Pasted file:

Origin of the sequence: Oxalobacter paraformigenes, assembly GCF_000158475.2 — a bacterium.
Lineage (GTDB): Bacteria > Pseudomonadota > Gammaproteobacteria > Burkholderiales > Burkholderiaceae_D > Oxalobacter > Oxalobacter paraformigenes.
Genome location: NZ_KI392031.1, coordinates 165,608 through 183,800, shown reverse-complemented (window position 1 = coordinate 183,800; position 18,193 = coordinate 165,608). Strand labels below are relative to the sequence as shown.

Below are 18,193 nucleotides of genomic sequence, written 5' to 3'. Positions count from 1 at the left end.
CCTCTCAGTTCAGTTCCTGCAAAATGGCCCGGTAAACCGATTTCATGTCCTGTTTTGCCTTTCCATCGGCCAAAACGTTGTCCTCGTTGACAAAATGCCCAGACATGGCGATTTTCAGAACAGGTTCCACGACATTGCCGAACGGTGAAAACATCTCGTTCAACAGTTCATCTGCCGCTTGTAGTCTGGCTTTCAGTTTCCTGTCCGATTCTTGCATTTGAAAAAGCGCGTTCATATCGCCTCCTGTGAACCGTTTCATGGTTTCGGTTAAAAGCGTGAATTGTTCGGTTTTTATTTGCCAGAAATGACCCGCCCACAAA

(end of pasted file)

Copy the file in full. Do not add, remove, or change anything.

Origin of the sequence: Oxalobacter paraformigenes, assembly GCF_000158475.2 — a bacterium.
Lineage (GTDB): Bacteria > Pseudomonadota > Gammaproteobacteria > Burkholderiales > Burkholderiaceae_D > Oxalobacter > Oxalobacter paraformigenes.
Genome location: NZ_KI392031.1, coordinates 165,608 through 183,800, shown reverse-complemented (window position 1 = coordinate 183,800; position 18,193 = coordinate 165,608). Strand labels below are relative to the sequence as shown.

Below are 18,193 nucleotides of genomic sequence, written 5' to 3'. Positions count from 1 at the left end.
CCTCTCAGTTCAGTTCCTGCAAAATGGCCCGGTAAACCGATTTCATGTCCTGTTTTGCCTTTCCATCGGCCAAAACGTTGTCCTCGTTGACAAAATGCCCAGACATGGCGATTTTCAGAACAGGTTCCACGACATTGCCGAACGGTGAAAACATCTCGTTCAACAGTTCATCTGCCGCTTGTAGTCTGGCTTTCAGTTTCCTGTCCGATTCTTGCATTTGAAAAAGCGCGTTCATATCGCCTCCTGTGAACCGTTTCATGGTTTCGGTTAAAAGCGTGAATTGTTCGGTTTTTATTTGCCAGAAATGACCCGCCCACAAA